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E-car start-up to GM, Chrysler: Want to buy us?

Obama may be reluctant to lend a helping hand, but the lithium car battery specialist has a proposed solution: joining forces with one of the Detroit powerhouses.

Liv Inizio
Unlikely to be acquired by Chevy Volt maker GM, EV Innovations--the company behind the Liv Inizio electric sports car--may be in merger talks with a Detroit automaker. EV Innovations

Updated at 9:40 a.m. PDT with a comment from a Chrysler spokesperson.

EV Innovations, a lithium car battery specialist based in Las Vegas, is perhaps looking for a way to catch a few of the stimulus dollars aimed for Detroit.

The boutique electric-vehicle manufacturer, formerly named Hybrid Technologies, issued a statement on Thursday, April 2, 2009, announcing that the company "has begun the process of reaching out to both Chrysler and General Motors to discuss the possibilities of merging its cutting-edge electric-car manufacturing and lithium battery technology with the giant automakers."

If preliminary discussions are taking place, it's news to GM spokesman Tom Wilkinson.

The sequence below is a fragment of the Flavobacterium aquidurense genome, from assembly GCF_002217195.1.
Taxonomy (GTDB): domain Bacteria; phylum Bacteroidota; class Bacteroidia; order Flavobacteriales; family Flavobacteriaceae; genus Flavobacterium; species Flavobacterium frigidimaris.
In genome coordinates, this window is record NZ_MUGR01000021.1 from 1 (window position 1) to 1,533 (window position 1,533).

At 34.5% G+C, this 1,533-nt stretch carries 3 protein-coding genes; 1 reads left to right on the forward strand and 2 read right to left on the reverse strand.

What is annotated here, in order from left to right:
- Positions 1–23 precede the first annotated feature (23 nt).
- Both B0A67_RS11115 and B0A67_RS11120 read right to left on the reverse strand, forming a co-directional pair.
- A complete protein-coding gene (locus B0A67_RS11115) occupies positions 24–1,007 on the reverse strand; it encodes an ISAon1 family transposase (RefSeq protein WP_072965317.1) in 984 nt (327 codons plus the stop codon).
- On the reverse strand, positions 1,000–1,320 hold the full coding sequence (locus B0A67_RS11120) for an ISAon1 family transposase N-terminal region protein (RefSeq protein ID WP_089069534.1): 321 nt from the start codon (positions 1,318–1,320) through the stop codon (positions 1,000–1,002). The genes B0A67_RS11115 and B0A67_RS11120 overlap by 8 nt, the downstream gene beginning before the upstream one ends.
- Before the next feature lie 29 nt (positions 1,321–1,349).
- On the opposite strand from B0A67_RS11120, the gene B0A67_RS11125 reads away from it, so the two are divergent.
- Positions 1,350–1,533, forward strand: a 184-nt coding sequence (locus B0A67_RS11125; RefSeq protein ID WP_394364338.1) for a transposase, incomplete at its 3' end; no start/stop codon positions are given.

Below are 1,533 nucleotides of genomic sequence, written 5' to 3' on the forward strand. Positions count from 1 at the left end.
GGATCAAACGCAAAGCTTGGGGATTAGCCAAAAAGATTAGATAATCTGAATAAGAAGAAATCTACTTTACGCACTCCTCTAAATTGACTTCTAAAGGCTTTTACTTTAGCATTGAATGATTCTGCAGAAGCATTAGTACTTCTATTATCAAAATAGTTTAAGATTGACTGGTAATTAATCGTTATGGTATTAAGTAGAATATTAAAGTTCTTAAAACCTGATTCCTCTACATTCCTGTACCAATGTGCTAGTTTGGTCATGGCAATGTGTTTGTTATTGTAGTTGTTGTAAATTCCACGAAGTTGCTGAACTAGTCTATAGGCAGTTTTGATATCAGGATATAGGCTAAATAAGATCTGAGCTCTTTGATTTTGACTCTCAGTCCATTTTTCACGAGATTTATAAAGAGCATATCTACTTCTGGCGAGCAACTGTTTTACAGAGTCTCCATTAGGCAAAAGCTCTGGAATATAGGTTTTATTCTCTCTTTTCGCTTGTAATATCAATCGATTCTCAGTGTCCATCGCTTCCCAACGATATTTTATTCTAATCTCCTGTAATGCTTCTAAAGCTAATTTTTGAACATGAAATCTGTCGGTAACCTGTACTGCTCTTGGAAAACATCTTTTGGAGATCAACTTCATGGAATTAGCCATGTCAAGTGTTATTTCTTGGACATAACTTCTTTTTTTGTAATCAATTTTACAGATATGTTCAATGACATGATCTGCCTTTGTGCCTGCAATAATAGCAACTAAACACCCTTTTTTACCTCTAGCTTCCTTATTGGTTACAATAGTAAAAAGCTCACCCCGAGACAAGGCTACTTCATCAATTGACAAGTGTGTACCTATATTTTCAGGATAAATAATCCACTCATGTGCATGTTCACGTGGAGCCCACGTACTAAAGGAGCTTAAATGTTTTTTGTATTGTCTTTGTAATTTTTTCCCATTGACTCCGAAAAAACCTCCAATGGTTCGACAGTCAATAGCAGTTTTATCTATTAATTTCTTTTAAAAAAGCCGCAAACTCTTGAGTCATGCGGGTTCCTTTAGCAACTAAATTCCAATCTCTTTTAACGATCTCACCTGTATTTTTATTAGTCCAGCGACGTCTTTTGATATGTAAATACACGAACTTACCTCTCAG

"I think I would know about it if we were entering merger talks with another company," Wilkinson said of the ambitious plan. Wilkinson also asked about the date of the news release, dated April 2, and suggested that it was an April Fools' joke one day late.

But it's no joke. At least not to Aaron Manaigo, spokesman for EVI, who said the start-up has "begun the groundwork for beginning overtures with GM," while admitting in the same breath that no formal discussions have taken place.

Manaigo said he has acted as a third-party intermediary for the business arrangement, which was first proposed by EVI in December.

"We're unaware of any overtures," GM's Wilkinson said. "We get overtures all the time. We forward them unopened to our legal department."

A Chrysler spokesperson declined to comment.

As may be assumed by brothers Mike and Ron Cerven, who run EVI, getting acquired by one of the struggling U.S. automakers--especially GM--is unlikely.

GM is set with its current production plans for the Chevy Volt, an extended-range plug-in hybrid, and that it has already signed a contract with LG Chem to supply the car with lithium ion batteries, said Wilkinson.

"Even in our distressed state, we're still the second-largest vehicle manufacturer in the world," Wilkinson explained. "As I recall, EVI is a small manufacturer. The one thing the company seems to offer, we already do internally or have partners like LG Chem."

EVI's endeavors may be just a publicity stunt to promote the start-up's two new all-electric vehicles, the Inizio EVS and the Wave, which are set to be revealed at the New York International Auto Show next week. Manaigo insists, however, that EVI's overtures are legitimate and that the company's cars don't need additional promotion to garner media attention.

Media play or not, while a deal with GM is quite unlikely, EVI may well have good intentions, said Wilkinson.

"It's an exciting time in the automotive industry," Wilkinson said. "I enjoy seeing all the new companies trying to elbow their way to the top."